Understanding the difference between full and satisfied plays a major role in losing/managing weight. Often we eat to full or over full and completely miss satisfied.
Creates awareness of what you are truly eating in a day
We often think “I eat pretty well” but don’t see the fruit of our “balanced diet”. Often once we start tracking our meals, we will find that there are more things sneaking in that we didn’t notice or that there is not enough of something. I commonly see that people aren’t getting enough protein. Or that they are eating way more snacks between meals than they realize.
Paying attention to quantity every day, whether too much or too little of something, can make big changes. How often do we eat just one mini candy bar (several times in a day!), or finish off your child’s plate without “counting” that in what you ate for the day?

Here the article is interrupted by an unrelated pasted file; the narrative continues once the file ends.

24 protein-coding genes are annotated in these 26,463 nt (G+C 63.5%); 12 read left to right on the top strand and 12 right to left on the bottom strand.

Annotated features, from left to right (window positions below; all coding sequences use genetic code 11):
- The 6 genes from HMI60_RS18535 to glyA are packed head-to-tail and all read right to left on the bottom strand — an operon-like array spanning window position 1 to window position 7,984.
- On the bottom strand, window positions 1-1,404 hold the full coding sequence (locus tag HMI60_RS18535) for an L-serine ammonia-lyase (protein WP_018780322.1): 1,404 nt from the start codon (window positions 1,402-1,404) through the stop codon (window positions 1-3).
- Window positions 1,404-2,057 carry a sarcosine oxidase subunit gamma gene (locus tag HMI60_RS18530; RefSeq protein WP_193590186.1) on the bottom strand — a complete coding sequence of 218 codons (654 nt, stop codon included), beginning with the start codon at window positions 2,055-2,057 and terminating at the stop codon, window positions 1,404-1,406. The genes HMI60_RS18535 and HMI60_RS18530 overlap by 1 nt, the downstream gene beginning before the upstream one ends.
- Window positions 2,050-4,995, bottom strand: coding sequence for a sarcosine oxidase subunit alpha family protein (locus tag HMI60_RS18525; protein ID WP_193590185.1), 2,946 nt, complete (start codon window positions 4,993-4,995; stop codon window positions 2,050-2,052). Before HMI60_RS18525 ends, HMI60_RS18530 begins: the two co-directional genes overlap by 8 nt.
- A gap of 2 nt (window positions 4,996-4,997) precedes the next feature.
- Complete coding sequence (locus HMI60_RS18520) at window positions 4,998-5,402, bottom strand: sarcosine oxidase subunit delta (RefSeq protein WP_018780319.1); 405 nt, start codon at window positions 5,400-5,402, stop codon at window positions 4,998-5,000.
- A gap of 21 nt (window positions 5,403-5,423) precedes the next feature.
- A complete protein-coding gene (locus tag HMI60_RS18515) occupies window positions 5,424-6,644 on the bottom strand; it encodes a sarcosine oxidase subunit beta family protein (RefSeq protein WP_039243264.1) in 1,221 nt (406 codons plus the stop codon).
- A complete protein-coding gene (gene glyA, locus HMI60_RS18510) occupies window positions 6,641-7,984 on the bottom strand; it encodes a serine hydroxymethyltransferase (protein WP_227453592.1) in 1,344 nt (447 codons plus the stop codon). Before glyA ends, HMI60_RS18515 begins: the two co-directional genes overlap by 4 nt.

Easy to track when cooking plain/basic meals
If you like to eat a more bland diet, this works well. Because weighing and measuring is involved, it is much easier to track plain chicken breast, brown rice, and broccoli than it is a combination meal like stir fry.
Consumes a lot of time and effort
This takes the time of meal prepping a step further. Macro counting requires you to weigh and measure everything you eat. Having to input everything into an app also takes a lot of time. Every time you put anything in your mouth, you have to pull up the app, find the food, figure out your quantity, and enter it. It drains your time as well as your battery.